| CASE STUDY |
Hidden Social Engineering Trigger Clause Puts Coffee Franchise at Risk for Claims Denial
New cyber risks are developing at an alarming pace. Working with a cyber insurance expert keeps businesses on top of emerging cybersecurity threats and ensures their policies adequately cover current risks.
Uncovering Hidden Trigger Clauses
Not long ago, Jencap Managing Director Taras Shalay was approached by a retail agent to quote a very large coffee franchise with hundreds of locations. The agent was unfamiliar with cyber insurance coverage for a business of this size and wanted the support of an expert.
The coffee franchise’s current policy had an insuring agreement for social engineering and didn’t mention any limitations, other than a sub-limit of $250,000. On the surface, this all seemed very standard and common for the cyber marketplace, but as Shalay dug into the policy language, he noticed a red flag.
Buried deep within the policy form was an endorsement for social engineering with a very alarming trigger clause. In the event of a social engineering incident, the policy would only provide coverage if certain criteria were met.
In this case, the criteria were impossible to meet. We’ll use an example to explain.
How Social Engineering Works
Let’s say a cybercriminal sends an email to an employee in the coffee franchise’s accounting department. The email appears to be from the company’s CEO and lets the accountant know that one of the company’s vendors needs to update their banking information. The message goes on to ask the accountant to wire funds using the new account numbers provided. The email seems authentic, so the accountant complies — and willingly transfers $100k directly into the cyber criminal’s account.
The money is now gone, without any apparent element of theft.
In this scenario, the trigger clause in the coffee franchise’s policy required the accountant to first verify the authenticity of the request with the CEO before wiring the funds. If they did not do that, the policy wouldn’t cover the fraud.
Here’s the problem: Had the accountant done this, the theft would have been averted, meaning the risk of social engineering would have been eliminated from the very beginning. This undermines the value of having a social engineering agreement in place to begin with.
The Main Challenge with Covering Cyber Risks
Cyber is unlike most other insurance lines of business. As a new and emerging market, cyber language and terminology is not standardized throughout the industry and can vary drastically from carrier to carrier. And because technology continues to evolve rapidly, the cyber risks and threats we’ll experience five years from now are things we can’t even imagine today.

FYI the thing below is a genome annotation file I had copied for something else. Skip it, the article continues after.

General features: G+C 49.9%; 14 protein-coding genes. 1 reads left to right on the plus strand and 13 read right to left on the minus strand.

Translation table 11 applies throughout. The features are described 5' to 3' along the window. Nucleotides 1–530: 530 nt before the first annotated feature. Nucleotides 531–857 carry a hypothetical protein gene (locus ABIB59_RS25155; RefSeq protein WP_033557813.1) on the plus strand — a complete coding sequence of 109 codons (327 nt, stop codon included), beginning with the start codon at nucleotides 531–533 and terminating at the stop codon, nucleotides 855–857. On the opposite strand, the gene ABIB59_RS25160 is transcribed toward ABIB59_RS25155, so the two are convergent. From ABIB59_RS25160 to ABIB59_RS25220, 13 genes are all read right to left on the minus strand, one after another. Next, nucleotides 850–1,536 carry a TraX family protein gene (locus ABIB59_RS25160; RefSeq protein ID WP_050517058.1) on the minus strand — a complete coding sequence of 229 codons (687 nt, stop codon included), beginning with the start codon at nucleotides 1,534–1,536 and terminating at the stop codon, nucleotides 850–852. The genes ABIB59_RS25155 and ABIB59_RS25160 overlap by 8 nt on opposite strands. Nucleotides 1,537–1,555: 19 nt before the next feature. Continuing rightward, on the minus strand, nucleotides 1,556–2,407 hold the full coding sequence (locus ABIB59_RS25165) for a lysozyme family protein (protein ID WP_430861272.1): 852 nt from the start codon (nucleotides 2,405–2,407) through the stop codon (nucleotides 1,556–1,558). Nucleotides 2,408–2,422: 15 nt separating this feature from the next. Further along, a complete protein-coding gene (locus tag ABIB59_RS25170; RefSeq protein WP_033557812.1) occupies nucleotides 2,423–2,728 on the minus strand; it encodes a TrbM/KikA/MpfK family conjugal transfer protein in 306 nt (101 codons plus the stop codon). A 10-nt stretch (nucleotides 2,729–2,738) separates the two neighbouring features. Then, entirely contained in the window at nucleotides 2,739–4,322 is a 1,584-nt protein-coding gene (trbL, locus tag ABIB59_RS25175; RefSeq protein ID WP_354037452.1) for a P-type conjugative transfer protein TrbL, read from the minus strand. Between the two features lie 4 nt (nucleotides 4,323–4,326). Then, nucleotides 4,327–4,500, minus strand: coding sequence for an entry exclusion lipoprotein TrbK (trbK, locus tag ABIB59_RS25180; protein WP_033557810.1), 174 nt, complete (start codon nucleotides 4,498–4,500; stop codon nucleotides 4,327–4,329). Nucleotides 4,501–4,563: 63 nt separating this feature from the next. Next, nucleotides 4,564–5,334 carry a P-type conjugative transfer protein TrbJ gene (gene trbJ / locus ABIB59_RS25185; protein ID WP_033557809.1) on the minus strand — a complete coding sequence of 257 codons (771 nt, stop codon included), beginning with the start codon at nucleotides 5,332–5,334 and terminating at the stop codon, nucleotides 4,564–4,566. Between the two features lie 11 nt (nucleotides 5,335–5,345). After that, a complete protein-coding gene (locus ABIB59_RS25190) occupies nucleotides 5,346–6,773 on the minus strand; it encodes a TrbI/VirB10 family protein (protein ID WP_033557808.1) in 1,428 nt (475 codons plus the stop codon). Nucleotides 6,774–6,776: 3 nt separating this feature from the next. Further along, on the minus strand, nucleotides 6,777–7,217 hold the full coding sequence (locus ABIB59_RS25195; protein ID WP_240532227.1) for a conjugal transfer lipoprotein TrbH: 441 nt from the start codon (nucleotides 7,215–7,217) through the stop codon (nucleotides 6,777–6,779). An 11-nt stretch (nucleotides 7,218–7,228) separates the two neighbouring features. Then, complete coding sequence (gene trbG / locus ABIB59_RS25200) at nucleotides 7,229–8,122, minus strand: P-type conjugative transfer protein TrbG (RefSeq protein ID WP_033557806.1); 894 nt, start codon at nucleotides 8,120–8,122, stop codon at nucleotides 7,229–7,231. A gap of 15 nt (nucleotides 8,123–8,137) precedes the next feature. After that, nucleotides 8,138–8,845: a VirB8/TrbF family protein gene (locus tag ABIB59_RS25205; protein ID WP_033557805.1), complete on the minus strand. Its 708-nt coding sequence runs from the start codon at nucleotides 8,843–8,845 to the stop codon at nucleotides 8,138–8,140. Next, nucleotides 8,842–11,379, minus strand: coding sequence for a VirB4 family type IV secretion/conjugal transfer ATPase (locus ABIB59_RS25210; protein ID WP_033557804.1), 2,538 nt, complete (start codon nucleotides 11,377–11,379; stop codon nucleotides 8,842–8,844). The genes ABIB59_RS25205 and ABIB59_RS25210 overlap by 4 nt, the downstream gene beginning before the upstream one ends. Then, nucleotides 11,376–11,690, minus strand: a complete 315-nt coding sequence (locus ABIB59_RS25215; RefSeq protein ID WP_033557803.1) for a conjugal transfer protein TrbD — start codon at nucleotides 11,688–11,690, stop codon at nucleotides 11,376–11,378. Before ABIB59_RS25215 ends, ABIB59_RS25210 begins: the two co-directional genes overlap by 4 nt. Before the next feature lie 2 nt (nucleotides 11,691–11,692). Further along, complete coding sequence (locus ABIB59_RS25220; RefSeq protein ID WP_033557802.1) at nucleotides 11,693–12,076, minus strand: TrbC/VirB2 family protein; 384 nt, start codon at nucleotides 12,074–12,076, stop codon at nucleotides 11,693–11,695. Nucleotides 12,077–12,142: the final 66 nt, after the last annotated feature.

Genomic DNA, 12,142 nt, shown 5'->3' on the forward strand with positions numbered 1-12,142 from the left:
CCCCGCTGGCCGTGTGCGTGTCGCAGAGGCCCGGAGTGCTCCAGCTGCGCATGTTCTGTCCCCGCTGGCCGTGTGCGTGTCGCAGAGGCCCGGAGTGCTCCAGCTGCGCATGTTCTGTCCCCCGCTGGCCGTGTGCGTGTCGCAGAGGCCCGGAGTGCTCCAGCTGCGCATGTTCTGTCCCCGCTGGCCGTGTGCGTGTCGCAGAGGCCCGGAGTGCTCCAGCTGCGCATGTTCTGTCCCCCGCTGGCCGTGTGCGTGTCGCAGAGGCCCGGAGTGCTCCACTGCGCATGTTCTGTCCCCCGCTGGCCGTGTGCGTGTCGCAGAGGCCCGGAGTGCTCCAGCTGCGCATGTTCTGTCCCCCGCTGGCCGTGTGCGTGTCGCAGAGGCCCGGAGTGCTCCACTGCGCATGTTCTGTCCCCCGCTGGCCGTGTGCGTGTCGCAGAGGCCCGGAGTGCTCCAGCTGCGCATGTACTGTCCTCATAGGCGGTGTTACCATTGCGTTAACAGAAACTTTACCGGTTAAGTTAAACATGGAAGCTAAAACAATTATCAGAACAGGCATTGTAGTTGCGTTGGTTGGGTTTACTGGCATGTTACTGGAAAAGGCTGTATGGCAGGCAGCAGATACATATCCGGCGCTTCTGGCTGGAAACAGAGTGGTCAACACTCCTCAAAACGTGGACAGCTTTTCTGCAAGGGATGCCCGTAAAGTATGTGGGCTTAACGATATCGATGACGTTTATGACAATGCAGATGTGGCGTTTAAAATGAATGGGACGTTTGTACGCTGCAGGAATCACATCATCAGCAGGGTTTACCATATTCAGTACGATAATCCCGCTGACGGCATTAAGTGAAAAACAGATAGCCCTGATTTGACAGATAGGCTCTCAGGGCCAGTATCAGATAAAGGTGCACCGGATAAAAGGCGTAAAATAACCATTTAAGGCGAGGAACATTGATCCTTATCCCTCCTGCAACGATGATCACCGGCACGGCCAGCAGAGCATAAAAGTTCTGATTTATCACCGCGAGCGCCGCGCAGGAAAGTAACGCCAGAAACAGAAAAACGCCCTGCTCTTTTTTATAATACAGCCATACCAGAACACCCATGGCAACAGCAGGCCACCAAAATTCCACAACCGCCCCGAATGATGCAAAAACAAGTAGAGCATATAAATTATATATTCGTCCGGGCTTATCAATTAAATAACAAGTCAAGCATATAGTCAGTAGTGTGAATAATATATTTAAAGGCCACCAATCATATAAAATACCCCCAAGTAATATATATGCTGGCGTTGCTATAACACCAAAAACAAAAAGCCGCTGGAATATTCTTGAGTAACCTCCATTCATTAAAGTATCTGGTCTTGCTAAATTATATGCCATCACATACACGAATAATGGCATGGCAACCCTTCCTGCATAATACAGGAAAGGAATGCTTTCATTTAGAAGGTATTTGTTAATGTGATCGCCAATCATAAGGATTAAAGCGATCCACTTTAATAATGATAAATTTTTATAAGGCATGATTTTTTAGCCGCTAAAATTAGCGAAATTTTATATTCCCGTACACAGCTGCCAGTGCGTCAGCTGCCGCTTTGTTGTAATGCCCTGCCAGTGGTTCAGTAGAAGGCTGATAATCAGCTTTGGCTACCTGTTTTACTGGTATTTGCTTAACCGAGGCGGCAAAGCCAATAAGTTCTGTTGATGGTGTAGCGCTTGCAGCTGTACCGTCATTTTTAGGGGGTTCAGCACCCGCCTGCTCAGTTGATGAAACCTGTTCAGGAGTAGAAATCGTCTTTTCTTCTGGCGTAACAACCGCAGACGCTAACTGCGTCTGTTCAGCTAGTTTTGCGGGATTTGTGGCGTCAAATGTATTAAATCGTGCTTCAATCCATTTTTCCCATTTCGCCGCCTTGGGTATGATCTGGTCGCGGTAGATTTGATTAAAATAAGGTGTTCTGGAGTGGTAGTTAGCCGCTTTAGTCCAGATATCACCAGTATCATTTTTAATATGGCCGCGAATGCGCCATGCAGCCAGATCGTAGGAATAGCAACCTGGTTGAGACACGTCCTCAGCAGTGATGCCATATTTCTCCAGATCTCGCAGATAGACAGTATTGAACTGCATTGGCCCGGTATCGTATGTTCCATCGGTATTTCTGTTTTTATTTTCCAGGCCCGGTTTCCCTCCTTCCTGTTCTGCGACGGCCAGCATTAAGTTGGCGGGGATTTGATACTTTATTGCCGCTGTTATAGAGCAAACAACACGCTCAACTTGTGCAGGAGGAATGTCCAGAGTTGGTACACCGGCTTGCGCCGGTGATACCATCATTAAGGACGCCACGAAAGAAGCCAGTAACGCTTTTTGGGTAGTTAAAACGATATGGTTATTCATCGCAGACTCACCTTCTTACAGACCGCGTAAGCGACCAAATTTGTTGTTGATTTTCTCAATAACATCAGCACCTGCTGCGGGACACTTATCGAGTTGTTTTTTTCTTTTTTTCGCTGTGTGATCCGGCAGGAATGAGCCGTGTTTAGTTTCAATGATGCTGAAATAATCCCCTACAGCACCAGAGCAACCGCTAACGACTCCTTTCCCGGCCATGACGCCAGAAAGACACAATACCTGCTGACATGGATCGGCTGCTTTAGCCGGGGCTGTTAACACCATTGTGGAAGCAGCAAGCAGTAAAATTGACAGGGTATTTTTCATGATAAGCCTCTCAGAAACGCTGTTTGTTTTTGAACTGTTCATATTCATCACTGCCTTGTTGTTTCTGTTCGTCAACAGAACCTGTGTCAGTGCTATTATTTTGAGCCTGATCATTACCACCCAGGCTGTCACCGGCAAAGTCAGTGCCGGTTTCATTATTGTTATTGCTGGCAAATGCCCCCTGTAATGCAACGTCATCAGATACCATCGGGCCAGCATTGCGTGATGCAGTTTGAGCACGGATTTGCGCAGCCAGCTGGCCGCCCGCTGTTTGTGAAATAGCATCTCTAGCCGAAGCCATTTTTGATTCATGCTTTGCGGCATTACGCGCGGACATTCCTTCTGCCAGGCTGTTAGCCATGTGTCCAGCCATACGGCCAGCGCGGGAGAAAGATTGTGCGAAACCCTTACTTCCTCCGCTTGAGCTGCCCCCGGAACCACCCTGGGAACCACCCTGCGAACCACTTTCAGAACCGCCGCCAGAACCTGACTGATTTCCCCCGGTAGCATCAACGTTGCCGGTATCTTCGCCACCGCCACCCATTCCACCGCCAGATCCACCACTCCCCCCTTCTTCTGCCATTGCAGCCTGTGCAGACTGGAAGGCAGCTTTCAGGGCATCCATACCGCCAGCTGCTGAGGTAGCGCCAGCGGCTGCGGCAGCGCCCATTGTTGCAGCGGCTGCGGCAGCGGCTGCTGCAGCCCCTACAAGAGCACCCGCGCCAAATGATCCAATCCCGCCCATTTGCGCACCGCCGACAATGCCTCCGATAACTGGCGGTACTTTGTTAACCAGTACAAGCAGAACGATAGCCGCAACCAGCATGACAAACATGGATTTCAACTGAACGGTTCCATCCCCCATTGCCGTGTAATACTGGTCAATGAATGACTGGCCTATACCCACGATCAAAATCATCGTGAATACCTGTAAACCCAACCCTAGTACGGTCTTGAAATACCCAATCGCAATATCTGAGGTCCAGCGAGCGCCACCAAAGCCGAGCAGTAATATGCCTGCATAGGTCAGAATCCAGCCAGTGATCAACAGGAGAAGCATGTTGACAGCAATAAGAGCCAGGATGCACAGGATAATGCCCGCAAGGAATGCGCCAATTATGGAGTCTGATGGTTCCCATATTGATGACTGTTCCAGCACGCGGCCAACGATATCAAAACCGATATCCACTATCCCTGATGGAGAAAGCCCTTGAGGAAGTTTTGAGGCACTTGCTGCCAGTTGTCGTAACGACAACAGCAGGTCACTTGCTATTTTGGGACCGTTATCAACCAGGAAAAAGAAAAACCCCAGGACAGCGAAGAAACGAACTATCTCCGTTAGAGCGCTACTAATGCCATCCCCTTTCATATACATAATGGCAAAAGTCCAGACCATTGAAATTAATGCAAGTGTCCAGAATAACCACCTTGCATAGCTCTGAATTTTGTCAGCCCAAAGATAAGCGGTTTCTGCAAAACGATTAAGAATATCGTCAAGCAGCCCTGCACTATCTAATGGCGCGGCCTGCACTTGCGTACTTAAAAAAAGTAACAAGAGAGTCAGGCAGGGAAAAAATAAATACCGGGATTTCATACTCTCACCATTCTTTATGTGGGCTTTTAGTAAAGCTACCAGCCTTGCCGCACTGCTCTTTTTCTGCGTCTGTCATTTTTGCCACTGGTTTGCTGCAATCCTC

Since this line of coverage is such a moving target, finding issues with policy language can be a challenge for even those familiar with cyber coverage. Fortunately, Shalay’s extensive experience aided him in finding this trigger clause that left a coverage gap.
Targeted Marketing Beats “Batch and Blast”
After Shalay and the franchise’s retail agent explained the policy gap to the company’s board of directors, they began the process of finding an alternative carrier.
Many wholesale brokers take a scatter-shot approach to marketing an account; they shoot off applications to every carrier available to them. They do this out of fear they’ll miss something or in an attempt to block other brokers and eliminate competition. But, as explained by Shalay, that’s not an ideal situation and can ultimately damage the relationship with a carrier.
“Our team goes to great lengths to understand the underwriting guidelines for carriers, what their target risk looks like, and where they shine. When a client comes to us, we’re able to submit to a few targeted markets on their behalf. Because of the trust we’ve built amongst carriers, we get the best terms, the best pricing, and the fastest response time.”
Shalay found a carrier that provided a cyber policy with much less restrictive terms. And on top of that, he leveraged the risk mitigation and security controls the coffee franchise already had in place to negotiate a reduced rate.
“…Because of the trust we’ve built amongst carriers, we get the best terms, the best pricing, and the fastest response time.”
Partner with Specialty Wholesalers Who Understand Your Coverage Needs
Shalay has worn many hats throughout his insurance career — from carrier underwriter to retail agent and now a wholesale broker specializing in cyber insurance. Pulling from his diverse background and experience, Shalay is uniquely positioned to understand how to best work with both his carrier and retail agent partners.
At the end of the day, Shalay knows firsthand how challenging and frustrating cyber insurance can be for a retail agent. “I once was an agent myself, and being a strong generalist is their forte. But as insurance has evolved, our retail partners have grown to rely on us to help protect their errors and omissions. We can guide them to the best products and coverage for their clients, without them having to memorize and compare policy language. They can trust us to help them navigate through this ever-changing landscape.”
Midwest Region Managing Director of Jencap Insurance Services
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